Eating An Elephant: Nibbles From Everywhere

When I was out earlier today, I happened to see a new blog post by Sue Dunlop: one of our Board’s superintendents. It’s a post about facing challenging problems, and it’s a post that I’d definitely recommend that you read. Sue inspired me to leave a comment … and really just a long list of questions (I do apologize for that).

2015-02-01_16-01-12It’s her reply that really got me thinking again.


I have heard this expression before, but I have to wonder about this.

  • Do you ever feel like your sphere of influence never changes?
  • How do we grab a “bite” from another area of this elephant?

I think about those people that I interact the most with online and in-person. There are many commonalities between both groups. These are people that …

  • always put kids first.
  • are willing to try new things.
  • continually look for ways to improve their practice.
  • self-reflect regularly, and make changes based on these reflections.
  • have a positive attitude.

These are people that would be committed to facing and solving big problems, even if it means changing what they’ve always done. Taking a bite from this part of the elephant isn’t too difficult, as I know what kind of reaction to expect. This is a safe bite.

If we keep on biting the elephant in the same spot though, do we ever really get a satisfying dinner? When I committed to my #oneword for 2015 — uncomfortable — I don’t know if I explained the word enough. You see, I’m very comfortable with making uncomfortable and difficult changes in my classroom practices. I will try anything. Even though I like our classroom routine, if there’s something different or new that I can do that might benefit students, I tend to do it. So maybe these changes, while “uncomfortable,” are not that challenging. But new and different social interactions are very uncomfortable for me. Starting challenging conversations usually make me want to throw up, and every difficult discussion I’ve ever had has always been a pre-planned one. If we really want to tackle big problems though, don’t we need to get comfortable with addressing them with many different people? How do we do this, if we always start with the same people?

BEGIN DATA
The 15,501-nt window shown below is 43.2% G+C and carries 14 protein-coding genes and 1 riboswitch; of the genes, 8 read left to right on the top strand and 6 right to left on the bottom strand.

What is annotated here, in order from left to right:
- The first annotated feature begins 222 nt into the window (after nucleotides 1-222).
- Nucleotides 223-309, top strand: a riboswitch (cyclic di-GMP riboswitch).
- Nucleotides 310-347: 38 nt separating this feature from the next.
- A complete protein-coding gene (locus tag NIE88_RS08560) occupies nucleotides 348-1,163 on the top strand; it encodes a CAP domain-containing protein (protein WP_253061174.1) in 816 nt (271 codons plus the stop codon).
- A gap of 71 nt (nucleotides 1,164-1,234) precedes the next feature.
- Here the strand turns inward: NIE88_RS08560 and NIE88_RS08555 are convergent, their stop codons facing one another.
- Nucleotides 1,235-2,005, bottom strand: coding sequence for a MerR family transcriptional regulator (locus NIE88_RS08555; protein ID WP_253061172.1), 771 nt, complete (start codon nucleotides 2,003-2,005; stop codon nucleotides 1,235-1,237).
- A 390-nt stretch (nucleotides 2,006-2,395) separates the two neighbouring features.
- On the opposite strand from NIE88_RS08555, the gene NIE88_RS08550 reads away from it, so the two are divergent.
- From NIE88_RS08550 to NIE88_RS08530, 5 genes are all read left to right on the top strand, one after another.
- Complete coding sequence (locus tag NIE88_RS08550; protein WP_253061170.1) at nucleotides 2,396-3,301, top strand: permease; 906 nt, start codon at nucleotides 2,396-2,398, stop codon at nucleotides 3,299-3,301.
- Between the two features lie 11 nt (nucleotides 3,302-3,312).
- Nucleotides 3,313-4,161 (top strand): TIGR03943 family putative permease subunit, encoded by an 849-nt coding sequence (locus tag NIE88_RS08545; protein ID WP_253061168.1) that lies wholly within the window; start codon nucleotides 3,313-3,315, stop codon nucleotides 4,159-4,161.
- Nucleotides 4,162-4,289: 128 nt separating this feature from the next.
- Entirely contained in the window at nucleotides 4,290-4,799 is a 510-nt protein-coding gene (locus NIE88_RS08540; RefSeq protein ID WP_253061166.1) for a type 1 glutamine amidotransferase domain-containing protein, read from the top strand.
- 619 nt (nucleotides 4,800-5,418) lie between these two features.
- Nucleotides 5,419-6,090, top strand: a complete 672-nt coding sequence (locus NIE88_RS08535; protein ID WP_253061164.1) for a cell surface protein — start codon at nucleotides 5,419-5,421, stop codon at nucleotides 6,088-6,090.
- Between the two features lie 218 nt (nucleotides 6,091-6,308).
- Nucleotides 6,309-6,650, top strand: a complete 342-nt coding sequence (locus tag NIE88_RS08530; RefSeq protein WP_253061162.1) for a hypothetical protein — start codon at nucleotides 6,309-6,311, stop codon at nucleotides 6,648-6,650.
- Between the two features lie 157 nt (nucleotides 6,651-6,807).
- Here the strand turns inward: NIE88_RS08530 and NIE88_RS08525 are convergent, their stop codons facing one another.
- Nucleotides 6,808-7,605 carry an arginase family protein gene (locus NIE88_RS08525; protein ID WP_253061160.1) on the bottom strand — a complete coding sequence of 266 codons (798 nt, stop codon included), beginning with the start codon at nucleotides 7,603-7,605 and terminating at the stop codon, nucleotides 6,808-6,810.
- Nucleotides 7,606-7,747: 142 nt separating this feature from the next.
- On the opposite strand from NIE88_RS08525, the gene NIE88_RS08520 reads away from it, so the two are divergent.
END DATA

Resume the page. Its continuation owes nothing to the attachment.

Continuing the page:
I would love to know what you think and what you do. I can’t help but wonder if one half of this elephant is being devoured, while the other half is being left untouched. I think it might be time to nibble from everywhere.



8 thoughts on “Eating An Elephant: Nibbles From Everywhere

  1. When you say “eating an elephant” and “taking a bite of an elephant”, I think of flavours. I think of ‘one step at a time’. I also think of stepping stones.
    I totally get what you are saying about biting in the same spot. What if its not about getting to the bottom of the meat, but to take the skin of first (I hope you get what I mean, using the elephant as an analogy). We need to move away from our comfort zone and feel new flesh.
    I once made a post about the road less traveled ( . I think about how you say one half of the elephant is untouched. Maybe nibbling everywhere takes you to new opportunities.
    How are you nibbling everywhere?

    • Thanks for your comment, Yusra! I’m excited to read your post. I think that it’s important to get to these “untouched parts,” but I’m just not sure how to do so. Maybe the answer lies in having more of these challenging conversations with people with various viewpoints: trying to get beyond what we’ve “always done” and see new ways together.

      Miss Dunsiger

    • Do you mean one “uncomfortable” one, Sue? I could do that. I’ve definitely done that already for February, and with the use of some questions, things actually went better than anticipated. Now to look ahead and continue with this plan. Thanks for the suggestion!


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